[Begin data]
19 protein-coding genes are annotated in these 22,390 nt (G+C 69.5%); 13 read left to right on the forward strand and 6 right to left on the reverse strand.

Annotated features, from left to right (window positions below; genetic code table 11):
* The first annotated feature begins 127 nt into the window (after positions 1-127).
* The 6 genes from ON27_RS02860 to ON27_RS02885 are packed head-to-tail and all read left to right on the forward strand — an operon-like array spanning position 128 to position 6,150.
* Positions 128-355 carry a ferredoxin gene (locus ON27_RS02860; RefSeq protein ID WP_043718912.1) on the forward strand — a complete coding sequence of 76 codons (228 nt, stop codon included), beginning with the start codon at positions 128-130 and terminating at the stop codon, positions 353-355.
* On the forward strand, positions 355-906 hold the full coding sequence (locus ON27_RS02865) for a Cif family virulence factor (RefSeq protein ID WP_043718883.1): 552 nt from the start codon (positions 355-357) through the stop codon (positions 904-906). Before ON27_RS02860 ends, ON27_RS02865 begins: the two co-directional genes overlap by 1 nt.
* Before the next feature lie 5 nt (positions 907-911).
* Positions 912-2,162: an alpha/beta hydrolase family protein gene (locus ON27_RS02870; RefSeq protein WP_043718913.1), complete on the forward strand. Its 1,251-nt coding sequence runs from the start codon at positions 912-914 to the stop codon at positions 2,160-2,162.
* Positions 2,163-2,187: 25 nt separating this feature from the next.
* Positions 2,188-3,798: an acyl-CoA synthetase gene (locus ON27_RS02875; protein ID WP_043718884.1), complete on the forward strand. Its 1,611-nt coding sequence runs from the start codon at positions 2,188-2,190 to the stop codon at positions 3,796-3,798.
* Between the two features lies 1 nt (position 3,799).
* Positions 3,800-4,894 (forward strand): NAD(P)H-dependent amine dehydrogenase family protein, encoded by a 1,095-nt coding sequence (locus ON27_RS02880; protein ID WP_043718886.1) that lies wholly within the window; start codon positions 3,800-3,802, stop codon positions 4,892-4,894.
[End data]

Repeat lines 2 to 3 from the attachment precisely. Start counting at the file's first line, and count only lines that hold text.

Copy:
Annotated features, from left to right (window positions below; genetic code table 11):
* The first annotated feature begins 127 nt into the window (after positions 1-127).